Everyone is using the same browser anyway. According to StatCounter via Wikipedia, https://en.wikipedia.org/wiki/Usage_share_of_web_browsers, Chrome and Safari have 85% of the market share, and are the only browsers with more than 5% share. That's right. All that work and expense to make sure your site works in IE is for 2% of users. Edge? Another 2%. The percentage of people who think the moon landing was faked, 7% according to https://www.livescience.com/51448-startling-facts-about-american-culture.html, is higher than the percentage of people using Firefox and Edge combined.

Suppose you're running all your tests against Chrome, Firefox, and IE. Then 66% of your test execution expenses are going to support 6% of your users.

Browsers are becoming more and more alike underneath the hood. This has been happening for a while. KHTML was used in Chrome, Safari, Opera, and Edge. But take a look at the latest Edge browser. It isn't just like Chromium under the hood. It actually is (https://www.theverge.com/2019/5/6/18527550/microsoft-chromium-edge-google-history-collaboration).

Javascript frameworks are doing a better job of abstracting away the differences that still exist. Take jQuery for example. jQuery is supported in the following browsers:

  • Chrome: (Current - 1) and Current
  • Edge: (Current - 1) and Current
  • Firefox: (Current - 1) and Current, ESR
  • Internet Explorer: 9+
  • Safari: (Current - 1) and Current
  • Opera: Current
  • Stock browser on Android 4.0+
  • Safari on iOS 7+

If your job is to create a javascript framework that others will use, then cross-browser testing is probably a good idea. But if your job is to test a website for a startup that uses jQuery, your time would very likely be better spent making sure that your site works in the most common browser your customers use.

Cross-browser issues tend to be really big or really small. Cross-browser issues seem to fall into three classes.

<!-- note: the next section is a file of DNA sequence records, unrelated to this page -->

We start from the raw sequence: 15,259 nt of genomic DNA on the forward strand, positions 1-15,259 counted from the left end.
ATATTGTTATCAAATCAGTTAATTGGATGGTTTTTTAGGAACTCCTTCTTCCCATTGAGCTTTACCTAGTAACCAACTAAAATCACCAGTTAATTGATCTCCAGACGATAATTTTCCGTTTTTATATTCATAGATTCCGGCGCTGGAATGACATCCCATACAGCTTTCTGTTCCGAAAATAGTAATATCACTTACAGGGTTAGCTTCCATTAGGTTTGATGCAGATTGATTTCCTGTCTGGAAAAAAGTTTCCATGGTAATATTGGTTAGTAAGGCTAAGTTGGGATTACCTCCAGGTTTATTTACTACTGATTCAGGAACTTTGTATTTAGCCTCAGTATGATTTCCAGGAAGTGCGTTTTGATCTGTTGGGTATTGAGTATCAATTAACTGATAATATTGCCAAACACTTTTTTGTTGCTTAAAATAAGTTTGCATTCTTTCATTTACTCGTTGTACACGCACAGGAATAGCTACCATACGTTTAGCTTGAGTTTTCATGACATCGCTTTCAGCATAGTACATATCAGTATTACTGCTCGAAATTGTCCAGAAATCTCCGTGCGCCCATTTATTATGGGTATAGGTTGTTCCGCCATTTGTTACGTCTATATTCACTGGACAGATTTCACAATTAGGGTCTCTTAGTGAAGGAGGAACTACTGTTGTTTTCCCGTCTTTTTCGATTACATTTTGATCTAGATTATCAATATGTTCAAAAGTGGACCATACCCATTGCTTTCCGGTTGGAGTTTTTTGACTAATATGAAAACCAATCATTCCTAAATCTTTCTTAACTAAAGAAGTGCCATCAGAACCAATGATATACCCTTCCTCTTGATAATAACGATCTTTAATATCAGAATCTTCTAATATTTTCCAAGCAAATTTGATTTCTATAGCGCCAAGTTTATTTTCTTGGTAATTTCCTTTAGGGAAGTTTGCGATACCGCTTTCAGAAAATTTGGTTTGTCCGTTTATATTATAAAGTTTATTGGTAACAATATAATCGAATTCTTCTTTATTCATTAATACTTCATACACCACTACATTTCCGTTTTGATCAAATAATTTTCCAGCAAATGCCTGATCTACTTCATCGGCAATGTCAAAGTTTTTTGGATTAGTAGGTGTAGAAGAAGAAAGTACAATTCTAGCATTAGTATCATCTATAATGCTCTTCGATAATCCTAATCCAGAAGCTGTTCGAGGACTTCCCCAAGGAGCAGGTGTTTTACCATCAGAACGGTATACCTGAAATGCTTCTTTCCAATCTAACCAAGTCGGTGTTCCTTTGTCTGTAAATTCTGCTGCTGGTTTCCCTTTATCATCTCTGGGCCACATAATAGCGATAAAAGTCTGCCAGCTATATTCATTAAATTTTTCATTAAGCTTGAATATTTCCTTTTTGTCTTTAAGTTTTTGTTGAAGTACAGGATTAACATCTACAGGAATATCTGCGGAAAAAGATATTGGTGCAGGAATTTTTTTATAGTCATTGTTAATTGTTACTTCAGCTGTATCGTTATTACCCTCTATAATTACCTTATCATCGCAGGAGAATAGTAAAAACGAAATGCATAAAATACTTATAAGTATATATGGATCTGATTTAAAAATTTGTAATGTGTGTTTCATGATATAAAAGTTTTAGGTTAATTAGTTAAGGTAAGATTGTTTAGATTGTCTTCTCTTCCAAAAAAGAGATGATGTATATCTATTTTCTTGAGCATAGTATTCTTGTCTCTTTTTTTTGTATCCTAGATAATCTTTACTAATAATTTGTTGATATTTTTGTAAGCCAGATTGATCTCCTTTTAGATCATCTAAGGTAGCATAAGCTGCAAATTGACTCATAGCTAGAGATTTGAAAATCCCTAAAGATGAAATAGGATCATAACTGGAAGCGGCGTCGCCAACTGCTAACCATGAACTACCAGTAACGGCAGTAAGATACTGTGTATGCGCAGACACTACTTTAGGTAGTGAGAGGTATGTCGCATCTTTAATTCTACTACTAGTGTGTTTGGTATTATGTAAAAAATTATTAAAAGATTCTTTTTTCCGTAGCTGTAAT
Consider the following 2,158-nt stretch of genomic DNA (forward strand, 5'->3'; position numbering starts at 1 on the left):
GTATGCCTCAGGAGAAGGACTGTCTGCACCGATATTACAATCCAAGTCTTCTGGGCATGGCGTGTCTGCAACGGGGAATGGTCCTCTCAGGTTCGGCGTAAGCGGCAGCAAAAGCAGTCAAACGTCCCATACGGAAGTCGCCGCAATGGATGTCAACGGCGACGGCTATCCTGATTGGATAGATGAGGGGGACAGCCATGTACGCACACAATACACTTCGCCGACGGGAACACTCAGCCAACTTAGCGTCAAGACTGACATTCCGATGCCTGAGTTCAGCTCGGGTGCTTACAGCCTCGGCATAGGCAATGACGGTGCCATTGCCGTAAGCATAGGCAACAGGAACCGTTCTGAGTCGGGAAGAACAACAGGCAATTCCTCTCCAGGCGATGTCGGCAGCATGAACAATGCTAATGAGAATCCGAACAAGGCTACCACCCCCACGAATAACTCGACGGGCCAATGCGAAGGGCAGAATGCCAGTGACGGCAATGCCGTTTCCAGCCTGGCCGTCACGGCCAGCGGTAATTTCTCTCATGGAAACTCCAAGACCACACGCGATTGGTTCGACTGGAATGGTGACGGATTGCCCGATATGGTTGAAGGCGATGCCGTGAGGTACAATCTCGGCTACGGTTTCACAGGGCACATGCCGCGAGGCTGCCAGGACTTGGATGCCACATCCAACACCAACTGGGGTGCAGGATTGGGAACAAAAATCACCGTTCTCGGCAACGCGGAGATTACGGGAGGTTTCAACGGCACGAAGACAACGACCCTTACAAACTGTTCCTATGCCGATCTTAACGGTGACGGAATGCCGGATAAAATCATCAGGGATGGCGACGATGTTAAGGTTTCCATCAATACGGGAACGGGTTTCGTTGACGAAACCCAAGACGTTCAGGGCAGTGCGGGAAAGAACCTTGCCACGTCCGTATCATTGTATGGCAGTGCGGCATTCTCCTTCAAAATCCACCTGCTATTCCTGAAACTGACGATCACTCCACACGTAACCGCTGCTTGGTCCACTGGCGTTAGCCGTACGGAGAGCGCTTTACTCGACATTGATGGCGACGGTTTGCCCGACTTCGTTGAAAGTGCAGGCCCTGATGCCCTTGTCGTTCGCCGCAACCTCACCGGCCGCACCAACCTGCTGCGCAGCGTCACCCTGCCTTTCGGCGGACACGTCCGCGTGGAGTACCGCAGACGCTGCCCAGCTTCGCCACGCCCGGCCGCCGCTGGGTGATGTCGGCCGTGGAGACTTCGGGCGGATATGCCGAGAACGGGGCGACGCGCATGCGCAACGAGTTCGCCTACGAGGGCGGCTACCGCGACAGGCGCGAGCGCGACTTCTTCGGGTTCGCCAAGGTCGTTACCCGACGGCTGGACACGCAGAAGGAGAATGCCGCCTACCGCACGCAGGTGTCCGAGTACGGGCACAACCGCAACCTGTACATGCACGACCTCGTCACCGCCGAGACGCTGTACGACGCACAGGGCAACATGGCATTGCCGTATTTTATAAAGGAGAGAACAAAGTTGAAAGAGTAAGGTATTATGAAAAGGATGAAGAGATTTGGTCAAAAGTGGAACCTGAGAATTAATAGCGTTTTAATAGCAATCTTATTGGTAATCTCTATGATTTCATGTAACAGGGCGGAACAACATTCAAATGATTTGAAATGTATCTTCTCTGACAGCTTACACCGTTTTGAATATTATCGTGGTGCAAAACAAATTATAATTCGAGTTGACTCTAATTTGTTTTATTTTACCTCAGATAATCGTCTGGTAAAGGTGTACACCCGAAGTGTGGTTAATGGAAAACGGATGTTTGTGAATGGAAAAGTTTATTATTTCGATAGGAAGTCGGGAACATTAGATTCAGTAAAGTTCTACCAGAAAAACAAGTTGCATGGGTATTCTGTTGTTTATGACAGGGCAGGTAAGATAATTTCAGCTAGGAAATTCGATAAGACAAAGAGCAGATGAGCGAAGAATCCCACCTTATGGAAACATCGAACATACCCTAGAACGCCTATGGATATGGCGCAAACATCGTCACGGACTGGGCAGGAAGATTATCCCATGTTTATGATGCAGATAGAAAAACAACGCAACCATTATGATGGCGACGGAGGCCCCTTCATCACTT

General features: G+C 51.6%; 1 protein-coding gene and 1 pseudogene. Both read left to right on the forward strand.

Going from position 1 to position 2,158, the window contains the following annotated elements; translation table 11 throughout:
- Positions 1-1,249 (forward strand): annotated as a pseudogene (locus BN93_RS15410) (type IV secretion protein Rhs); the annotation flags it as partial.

There's framework level stuff (e.g. Ember wasn't designed to run on IE 6, Silverlight probably wasn't a great choice for running on Firefox). The best way to find these issues is by doing your homework when adopting new frameworks, thinking about who else is using them / backing them, and try them out at design time.

There are issues that only happen in one browser (e.g. document.baseURI isn't supported in IE). These are often web-only changes that can be quickly fixed and deployed. When an issue is functionally working in other browsers, it seems less likely that the fix is going to be something that's extremely complicated and takes days.

There are cosmetic things (e.g. that CSS renders a bit differently in IE vs Firefox). These are actually really annoying. But unfortunately they're also not caught by most forms of automated testing.

Running your regression suite across multiple browsers can significantly increase the cost to write, maintain, and execute tests. It's not uncommon to encounter different behaviors when Selenium interacts with different browsers. How are popups handled? What about tabs? File downloads? These browser-specific behaviors mean that writing tests that will run across multiple environments is more expensive.

Additionally, how much it costs to run the tests goes up. 5 x the browsers can mean 5 x the cost to run tests. Even though modern platforms like Testery can help you leverage containers to keep costs down, the tests have to run somewhere. Even if you have a bare metal server sitting around unused, you're still paying for the ping, power, and pipe.

But perhaps the biggest cost is time spent reviewing test failures. Running tests across browsers can result in a significant amount of time reviewing test failures that don't result in defects.